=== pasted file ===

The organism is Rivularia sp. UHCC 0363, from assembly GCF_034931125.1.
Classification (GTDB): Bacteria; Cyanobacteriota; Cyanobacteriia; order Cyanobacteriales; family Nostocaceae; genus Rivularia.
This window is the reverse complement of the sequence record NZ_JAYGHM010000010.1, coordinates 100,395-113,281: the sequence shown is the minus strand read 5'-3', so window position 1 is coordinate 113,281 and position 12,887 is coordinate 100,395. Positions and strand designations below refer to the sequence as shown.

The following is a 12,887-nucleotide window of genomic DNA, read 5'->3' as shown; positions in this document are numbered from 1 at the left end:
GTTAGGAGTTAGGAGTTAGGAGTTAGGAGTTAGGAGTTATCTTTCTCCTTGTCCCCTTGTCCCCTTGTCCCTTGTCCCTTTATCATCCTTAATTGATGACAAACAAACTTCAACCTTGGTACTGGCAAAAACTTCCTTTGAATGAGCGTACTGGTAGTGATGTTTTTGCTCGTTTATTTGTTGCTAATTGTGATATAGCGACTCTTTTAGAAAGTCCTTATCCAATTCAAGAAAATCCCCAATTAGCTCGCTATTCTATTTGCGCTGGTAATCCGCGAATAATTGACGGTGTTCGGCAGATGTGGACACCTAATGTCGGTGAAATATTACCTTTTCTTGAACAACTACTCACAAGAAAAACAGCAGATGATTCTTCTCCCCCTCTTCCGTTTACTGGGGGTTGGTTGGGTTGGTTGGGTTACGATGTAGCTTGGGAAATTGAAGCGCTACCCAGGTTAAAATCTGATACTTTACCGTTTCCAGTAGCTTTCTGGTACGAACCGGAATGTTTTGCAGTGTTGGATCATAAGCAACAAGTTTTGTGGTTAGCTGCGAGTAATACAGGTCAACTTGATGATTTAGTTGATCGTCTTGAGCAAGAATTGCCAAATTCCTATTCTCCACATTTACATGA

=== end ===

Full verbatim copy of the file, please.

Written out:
The organism is Rivularia sp. UHCC 0363, from assembly GCF_034931125.1.
Classification (GTDB): Bacteria; Cyanobacteriota; Cyanobacteriia; order Cyanobacteriales; family Nostocaceae; genus Rivularia.
This window is the reverse complement of the sequence record NZ_JAYGHM010000010.1, coordinates 100,395-113,281: the sequence shown is the minus strand read 5'-3', so window position 1 is coordinate 113,281 and position 12,887 is coordinate 100,395. Positions and strand designations below refer to the sequence as shown.

The following is a 12,887-nucleotide window of genomic DNA, read 5'->3' as shown; positions in this document are numbered from 1 at the left end:
GTTAGGAGTTAGGAGTTAGGAGTTAGGAGTTAGGAGTTATCTTTCTCCTTGTCCCCTTGTCCCCTTGTCCCTTGTCCCTTTATCATCCTTAATTGATGACAAACAAACTTCAACCTTGGTACTGGCAAAAACTTCCTTTGAATGAGCGTACTGGTAGTGATGTTTTTGCTCGTTTATTTGTTGCTAATTGTGATATAGCGACTCTTTTAGAAAGTCCTTATCCAATTCAAGAAAATCCCCAATTAGCTCGCTATTCTATTTGCGCTGGTAATCCGCGAATAATTGACGGTGTTCGGCAGATGTGGACACCTAATGTCGGTGAAATATTACCTTTTCTTGAACAACTACTCACAAGAAAAACAGCAGATGATTCTTCTCCCCCTCTTCCGTTTACTGGGGGTTGGTTGGGTTGGTTGGGTTACGATGTAGCTTGGGAAATTGAAGCGCTACCCAGGTTAAAATCTGATACTTTACCGTTTCCAGTAGCTTTCTGGTACGAACCGGAATGTTTTGCAGTGTTGGATCATAAGCAACAAGTTTTGTGGTTAGCTGCGAGTAATACAGGTCAACTTGATGATTTAGTTGATCGTCTTGAGCAAGAATTGCCAAATTCCTATTCTCCACATTTACATGA